‘If a lion could speak, we could not understand him’ – Ludwig Wittgenstein

Susan Richardson

 

1.

 

If a lion could speak,

we’d hear how Kruger has flattened his vowels,

how Longleat’s left him with a lisp,

how he’s zoo-mute,

and how his tamer wields a whip

then delves between his jaws

to extract the stammer.

 

If a lion could speak,

we’d correct his grammar,

purge his syntactical savannah

of herds of double negatives,

then wince if he ripped

apart just one infinitive.

 

If a lion could speak

he’d sphinx-talk about the thorn in his paw,

how MGM lip-synced his roar

and how Albert gave him heartburn for weeks.

 

If a lion could speak,

we may deign to reply,

though very loud and slow,

like a lion’s really a scarecrow in disguise.

 

If a lion could speak,

we’d insist he use English

but he’d cleave to Lionese.

The few of us who’d learnt Leopard

might grasp the lack of past and future tense,

while the rest would be baffled,

more concerned to learn

how to order a beer in Giraffe.

 

If a lion could speak,

we’d tire of his whinges of wardrobes and witches,

of how Richard filched his heart

and how his rampant act on flags

has knackered his hips.

In time, we’d surely ignore him,

drawn to the wit of warthogs,

and antelope banter instead.

 

If a lion could speak, he’d say Take a degree

in my language of strangling ungulates

and wrangling with vultures for the meat.

Then we’ll talk.

 

2.

 

Wardrobes lack wit.

Warthogs insist on the use of a disguise.

We’d whip the rampant scarecrow if we could,

then, flattened, he’d rest with the lion he’d just filched.

For if his savannah-heart could grasp a lion’s paw

who’d then speak of a grammar?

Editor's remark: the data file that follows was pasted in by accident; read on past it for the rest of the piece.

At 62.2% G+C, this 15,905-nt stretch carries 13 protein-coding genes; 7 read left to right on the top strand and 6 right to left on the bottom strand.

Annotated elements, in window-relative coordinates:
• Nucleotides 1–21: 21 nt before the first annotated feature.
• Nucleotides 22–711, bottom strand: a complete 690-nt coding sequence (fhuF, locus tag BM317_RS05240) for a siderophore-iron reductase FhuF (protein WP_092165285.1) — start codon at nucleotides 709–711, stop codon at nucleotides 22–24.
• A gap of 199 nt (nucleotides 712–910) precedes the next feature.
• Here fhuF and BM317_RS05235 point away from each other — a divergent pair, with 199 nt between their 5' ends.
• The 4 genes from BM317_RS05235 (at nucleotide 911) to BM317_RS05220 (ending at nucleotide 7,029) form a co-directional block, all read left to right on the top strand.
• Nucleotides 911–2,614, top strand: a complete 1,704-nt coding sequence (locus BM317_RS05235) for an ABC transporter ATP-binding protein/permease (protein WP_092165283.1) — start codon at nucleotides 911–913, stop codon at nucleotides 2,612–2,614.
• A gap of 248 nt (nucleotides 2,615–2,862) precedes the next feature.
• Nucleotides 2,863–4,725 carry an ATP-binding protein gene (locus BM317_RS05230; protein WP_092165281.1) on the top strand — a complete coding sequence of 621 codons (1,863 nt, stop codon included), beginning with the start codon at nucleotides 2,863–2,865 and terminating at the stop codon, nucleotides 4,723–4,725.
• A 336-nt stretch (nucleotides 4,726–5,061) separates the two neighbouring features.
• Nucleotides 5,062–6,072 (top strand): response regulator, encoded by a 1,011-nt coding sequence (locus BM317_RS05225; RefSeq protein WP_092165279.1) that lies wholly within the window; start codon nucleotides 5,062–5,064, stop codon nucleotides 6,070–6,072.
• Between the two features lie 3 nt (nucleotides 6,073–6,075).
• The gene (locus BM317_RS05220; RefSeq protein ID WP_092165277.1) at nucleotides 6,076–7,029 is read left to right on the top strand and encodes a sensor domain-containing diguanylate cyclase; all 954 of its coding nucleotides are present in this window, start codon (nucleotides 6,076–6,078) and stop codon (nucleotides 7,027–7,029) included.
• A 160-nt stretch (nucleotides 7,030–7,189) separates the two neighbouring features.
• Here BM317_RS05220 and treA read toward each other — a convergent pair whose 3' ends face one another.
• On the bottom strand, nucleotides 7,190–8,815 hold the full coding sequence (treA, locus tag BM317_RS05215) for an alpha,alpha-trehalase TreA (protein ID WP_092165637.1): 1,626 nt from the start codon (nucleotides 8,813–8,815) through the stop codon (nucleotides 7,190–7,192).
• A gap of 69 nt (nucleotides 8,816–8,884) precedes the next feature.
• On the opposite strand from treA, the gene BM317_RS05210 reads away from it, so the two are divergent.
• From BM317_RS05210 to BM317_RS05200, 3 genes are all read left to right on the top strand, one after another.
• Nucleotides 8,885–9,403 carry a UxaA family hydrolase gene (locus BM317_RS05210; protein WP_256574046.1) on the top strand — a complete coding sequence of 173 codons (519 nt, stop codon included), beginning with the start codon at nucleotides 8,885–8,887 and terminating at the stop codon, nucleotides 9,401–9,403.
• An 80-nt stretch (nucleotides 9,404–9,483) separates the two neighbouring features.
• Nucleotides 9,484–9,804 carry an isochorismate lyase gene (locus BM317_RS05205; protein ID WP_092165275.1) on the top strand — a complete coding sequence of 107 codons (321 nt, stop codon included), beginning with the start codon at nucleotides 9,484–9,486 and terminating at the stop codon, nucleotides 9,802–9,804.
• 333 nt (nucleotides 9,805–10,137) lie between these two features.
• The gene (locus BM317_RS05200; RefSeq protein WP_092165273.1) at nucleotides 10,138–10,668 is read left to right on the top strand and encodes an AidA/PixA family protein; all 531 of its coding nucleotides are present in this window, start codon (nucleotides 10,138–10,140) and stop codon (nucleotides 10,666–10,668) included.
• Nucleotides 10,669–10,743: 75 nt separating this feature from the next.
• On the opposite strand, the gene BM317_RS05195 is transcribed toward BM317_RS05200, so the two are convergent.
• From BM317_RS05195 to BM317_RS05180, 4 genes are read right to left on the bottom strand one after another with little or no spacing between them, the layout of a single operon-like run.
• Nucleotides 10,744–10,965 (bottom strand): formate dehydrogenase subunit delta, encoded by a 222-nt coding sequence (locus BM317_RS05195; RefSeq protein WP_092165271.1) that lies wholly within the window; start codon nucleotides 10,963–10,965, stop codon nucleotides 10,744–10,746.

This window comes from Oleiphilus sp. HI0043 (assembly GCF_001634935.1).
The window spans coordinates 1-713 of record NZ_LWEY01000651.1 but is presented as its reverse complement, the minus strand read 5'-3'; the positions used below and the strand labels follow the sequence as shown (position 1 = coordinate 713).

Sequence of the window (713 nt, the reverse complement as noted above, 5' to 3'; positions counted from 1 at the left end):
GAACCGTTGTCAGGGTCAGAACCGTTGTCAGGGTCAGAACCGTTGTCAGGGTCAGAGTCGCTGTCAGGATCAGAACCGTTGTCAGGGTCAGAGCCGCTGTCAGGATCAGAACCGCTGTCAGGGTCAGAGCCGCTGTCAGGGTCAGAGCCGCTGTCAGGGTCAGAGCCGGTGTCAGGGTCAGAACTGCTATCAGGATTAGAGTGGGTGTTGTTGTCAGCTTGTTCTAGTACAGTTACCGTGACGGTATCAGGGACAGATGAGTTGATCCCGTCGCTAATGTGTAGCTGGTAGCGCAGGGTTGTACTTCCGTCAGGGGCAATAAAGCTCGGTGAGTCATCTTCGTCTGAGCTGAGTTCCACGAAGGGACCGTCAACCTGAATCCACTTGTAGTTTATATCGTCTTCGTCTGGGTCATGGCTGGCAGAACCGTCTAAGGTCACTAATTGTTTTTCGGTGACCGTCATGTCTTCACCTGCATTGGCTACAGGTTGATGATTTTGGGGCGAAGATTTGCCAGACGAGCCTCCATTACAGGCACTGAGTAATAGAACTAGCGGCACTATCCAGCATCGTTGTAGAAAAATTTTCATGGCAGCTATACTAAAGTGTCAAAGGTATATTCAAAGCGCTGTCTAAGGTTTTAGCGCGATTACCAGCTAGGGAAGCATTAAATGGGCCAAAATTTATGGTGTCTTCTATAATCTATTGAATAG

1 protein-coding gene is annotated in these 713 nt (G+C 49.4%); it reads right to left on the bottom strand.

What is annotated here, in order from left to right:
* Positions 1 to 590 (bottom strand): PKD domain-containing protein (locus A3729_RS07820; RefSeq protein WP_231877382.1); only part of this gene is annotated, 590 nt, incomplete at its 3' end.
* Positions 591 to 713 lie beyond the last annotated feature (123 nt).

In the past, a baffled Albert gave the flags

a degree of order, while in future,

he could act like a giraffe.

How slow and how correct and how very English.

 

We’ll speak to more ungulates

and wince with the vultures.

Kruger has a language of negatives but, in time,

his mute lion-hips could learn to talk.

 

How about a lion? Might a lion say how?

Witches would double-take if one really knackered lion

could ignore his thorn and tire of his infinitive.

We’d speak of his meat and we’d speak

of strangling him instead – him! him!

 

If ripped Richard has a Lionese lisp in his beer,

he’d cleave to his syntactical antelope for weeks.

How tense. How could he!

 

Vowels apart, surely we’d purge the lion

of his heartburn if lip-synced wrangling

between Longleat’s jaws could be concerned.

Though tamer, his leopard delves

in his stammer and wields a roar.

 

If few reply to a left lion extract

and if herds learnt a loud sphinx of whinges

then how may my if-zoo deign to talk?

 

Speak, speak, speak –

we’d hear his MGM banter.

He’s drawn to us – and how.

 

3.

 

I, alone. Cold. Bleak.

Wed her now. Nougat is fattened with owls –

so wrong. Pete’s laughing – it’s Alice

(oh, she’s too cute!)

Anne’s cow is famous – fields unzip

themselves, as green as yours.

Go – unpack this summer.

 

In an iron hood, creak –

bleed, infect sick grandmas.

Urgent, impractical caravans

of words have troubled relatives.

Head winds have been tipped

to start. Trust cunning primitives.

 

Misaligned woods – specks,

seeds, lynx, hawks are out, reborn of this whore-

house. Energy in whips sinks this sore

land. Now all hurt paving can’t learn to shriek.

 

Is our crying good? Weak

tea, they claim, could repel

those scary-sounding hose-

pipes. Our crying’s merely a shadow in these eyes.

 

Whiffy loins. Cod-piece.

Please desist. Refusing swish

butties, we got Chinese.

A blue office would spurn Leonard’s

tights. Clasp a slack oaf, blast a few chairs, then

smile. At best, Ruby’s raffles

are upturned, so burn

now too, border on fear of bar graphs.

 

Ivy lines old cheeks.

Weeds spiral in spring’s onward probe. Banned wishes

have now stitched up rich wizards

around this lamp and baton. Flans

as lacquered as ships

win bindweed. Poorly pigs snore in

dawn’s other pit. If bored dogs

stand on the slope, panda skin’s red.

 

With a fine food geek, we may make a green pea

on rye sandwich. If handling young shallots,

add sand. Bring six sculptured forks, then eat